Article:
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28/10/2011 12:46

EAM CMMS Glossary The Future in EAM is Now


intek has seen over 20 years of evolution in the CMMS/EAM industry. During that time some of the names we call things and some descriptions of industry terms have evolved due to technological and use adaptations. Our favorite terms listed below are followed by a short definition allowing you to better understand the features of Transcendent and our blogs. New terms will be added regularly and if you see a term missing please contact us and let us know. Assets The term is used to describe items controlled by a company from which a benefit is derived. For industry purposes these items are considered nonhuman fixed assets and represent the core data to be used in an asset management system. Examples include: Buildings, Computers and Furniture etc. Asset Lifecycle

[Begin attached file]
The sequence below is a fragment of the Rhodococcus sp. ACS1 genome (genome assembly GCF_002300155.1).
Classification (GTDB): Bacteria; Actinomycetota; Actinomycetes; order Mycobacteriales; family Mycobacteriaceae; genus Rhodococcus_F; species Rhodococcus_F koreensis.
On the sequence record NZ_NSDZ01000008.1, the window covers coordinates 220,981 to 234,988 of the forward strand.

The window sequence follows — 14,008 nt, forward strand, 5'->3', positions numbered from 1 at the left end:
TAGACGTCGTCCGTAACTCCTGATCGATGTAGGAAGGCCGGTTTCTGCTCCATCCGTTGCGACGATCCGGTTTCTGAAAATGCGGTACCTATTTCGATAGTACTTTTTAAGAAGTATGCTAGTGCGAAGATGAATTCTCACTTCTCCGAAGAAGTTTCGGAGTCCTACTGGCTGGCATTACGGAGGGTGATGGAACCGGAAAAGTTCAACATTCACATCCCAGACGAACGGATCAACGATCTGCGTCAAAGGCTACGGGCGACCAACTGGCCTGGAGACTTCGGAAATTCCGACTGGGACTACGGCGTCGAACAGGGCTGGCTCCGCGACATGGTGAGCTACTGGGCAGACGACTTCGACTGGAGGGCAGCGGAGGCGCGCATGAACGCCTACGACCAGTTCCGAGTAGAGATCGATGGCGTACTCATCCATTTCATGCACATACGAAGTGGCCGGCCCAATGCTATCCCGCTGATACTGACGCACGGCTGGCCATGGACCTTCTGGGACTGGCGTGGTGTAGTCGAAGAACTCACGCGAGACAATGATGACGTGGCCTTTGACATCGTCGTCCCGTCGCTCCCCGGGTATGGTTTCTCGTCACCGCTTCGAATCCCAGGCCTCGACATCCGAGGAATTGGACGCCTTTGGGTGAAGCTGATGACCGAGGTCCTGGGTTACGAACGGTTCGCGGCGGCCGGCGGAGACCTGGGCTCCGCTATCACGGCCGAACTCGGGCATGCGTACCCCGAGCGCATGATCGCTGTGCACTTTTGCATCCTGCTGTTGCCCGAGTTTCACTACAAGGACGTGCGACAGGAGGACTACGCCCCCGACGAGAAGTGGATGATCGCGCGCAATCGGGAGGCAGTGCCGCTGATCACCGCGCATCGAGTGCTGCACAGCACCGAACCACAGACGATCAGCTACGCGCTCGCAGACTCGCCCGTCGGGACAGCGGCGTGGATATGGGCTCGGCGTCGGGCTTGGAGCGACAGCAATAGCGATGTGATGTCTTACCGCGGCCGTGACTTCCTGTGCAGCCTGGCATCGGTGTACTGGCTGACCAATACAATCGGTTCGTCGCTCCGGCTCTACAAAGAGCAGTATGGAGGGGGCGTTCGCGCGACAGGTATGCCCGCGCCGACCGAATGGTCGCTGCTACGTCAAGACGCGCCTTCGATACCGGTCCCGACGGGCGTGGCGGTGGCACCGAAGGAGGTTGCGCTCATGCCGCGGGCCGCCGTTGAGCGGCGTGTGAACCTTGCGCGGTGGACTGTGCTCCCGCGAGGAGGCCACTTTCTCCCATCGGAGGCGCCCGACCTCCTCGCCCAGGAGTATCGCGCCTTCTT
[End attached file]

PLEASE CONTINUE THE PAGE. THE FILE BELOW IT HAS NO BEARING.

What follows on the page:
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The asset lifecycle covers the time span from when the asset need is determined through its eventual replacement or disuse. How the asset’s lifecycle is managed is dependent on the strategies and goals of its management. These strategies normally include training, maximizing utility, preventive maintenance, evaluation and when use will stop. «The life of an asset, from when a need for it is first established, through its acquisition, operation and any maintenance or upgrading, to its disposal. It describes the natural evolution of an asset in terms of the increase and